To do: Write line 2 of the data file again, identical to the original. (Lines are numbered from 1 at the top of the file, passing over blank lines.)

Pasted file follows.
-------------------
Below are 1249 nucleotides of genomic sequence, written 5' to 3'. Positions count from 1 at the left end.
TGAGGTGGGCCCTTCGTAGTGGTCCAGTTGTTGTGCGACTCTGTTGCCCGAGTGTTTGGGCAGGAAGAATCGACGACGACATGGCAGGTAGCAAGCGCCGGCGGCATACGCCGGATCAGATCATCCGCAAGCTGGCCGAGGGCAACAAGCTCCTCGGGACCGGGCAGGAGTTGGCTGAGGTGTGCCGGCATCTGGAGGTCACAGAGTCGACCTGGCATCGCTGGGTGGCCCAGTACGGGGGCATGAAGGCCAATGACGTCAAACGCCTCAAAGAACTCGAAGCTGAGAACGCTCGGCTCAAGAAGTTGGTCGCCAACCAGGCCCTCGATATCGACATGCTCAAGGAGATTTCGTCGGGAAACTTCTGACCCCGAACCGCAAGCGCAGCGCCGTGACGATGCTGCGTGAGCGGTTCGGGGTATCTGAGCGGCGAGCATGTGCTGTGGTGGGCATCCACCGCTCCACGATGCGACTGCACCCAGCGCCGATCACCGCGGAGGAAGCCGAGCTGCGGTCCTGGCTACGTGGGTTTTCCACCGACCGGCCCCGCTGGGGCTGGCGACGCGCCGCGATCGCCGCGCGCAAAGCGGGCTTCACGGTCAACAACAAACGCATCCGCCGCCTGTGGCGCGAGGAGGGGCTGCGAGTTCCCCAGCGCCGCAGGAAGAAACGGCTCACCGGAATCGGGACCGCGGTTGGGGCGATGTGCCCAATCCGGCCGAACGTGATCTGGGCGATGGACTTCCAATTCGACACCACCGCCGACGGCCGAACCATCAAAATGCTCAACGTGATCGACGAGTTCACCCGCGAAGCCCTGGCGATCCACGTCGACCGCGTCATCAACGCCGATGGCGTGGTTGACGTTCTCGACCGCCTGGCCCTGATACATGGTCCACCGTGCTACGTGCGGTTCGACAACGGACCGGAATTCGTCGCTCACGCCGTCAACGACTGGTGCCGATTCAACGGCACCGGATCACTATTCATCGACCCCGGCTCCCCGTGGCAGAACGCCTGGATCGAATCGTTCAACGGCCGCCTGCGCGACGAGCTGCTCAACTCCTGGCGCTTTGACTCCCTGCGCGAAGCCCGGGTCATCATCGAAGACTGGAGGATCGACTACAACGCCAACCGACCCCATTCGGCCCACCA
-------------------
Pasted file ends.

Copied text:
TGAGGTGGGCCCTTCGTAGTGGTCCAGTTGTTGTGCGACTCTGTTGCCCGAGTGTTTGGGCAGGAAGAATCGACGACGACATGGCAGGTAGCAAGCGCCGGCGGCATACGCCGGATCAGATCATCCGCAAGCTGGCCGAGGGCAACAAGCTCCTCGGGACCGGGCAGGAGTTGGCTGAGGTGTGCCGGCATCTGGAGGTCACAGAGTCGACCTGGCATCGCTGGGTGGCCCAGTACGGGGGCATGAAGGCCAATGACGTCAAACGCCTCAAAGAACTCGAAGCTGAGAACGCTCGGCTCAAGAAGTTGGTCGCCAACCAGGCCCTCGATATCGACATGCTCAAGGAGATTTCGTCGGGAAACTTCTGACCCCGAACCGCAAGCGCAGCGCCGTGACGATGCTGCGTGAGCGGTTCGGGGTATCTGAGCGGCGAGCATGTGCTGTGGTGGGCATCCACCGCTCCACGATGCGACTGCACCCAGCGCCGATCACCGCGGAGGAAGCCGAGCTGCGGTCCTGGCTACGTGGGTTTTCCACCGACCGGCCCCGCTGGGGCTGGCGACGCGCCGCGATCGCCGCGCGCAAAGCGGGCTTCACGGTCAACAACAAACGCATCCGCCGCCTGTGGCGCGAGGAGGGGCTGCGAGTTCCCCAGCGCCGCAGGAAGAAACGGCTCACCGGAATCGGGACCGCGGTTGGGGCGATGTGCCCAATCCGGCCGAACGTGATCTGGGCGATGGACTTCCAATTCGACACCACCGCCGACGGCCGAACCATCAAAATGCTCAACGTGATCGACGAGTTCACCCGCGAAGCCCTGGCGATCCACGTCGACCGCGTCATCAACGCCGATGGCGTGGTTGACGTTCTCGACCGCCTGGCCCTGATACATGGTCCACCGTGCTACGTGCGGTTCGACAACGGACCGGAATTCGTCGCTCACGCCGTCAACGACTGGTGCCGATTCAACGGCACCGGATCACTATTCATCGACCCCGGCTCCCCGTGGCAGAACGCCTGGATCGAATCGTTCAACGGCCGCCTGCGCGACGAGCTGCTCAACTCCTGGCGCTTTGACTCCCTGCGCGAAGCCCGGGTCATCATCGAAGACTGGAGGATCGACTACAACGCCAACCGACCCCATTCGGCCCACCA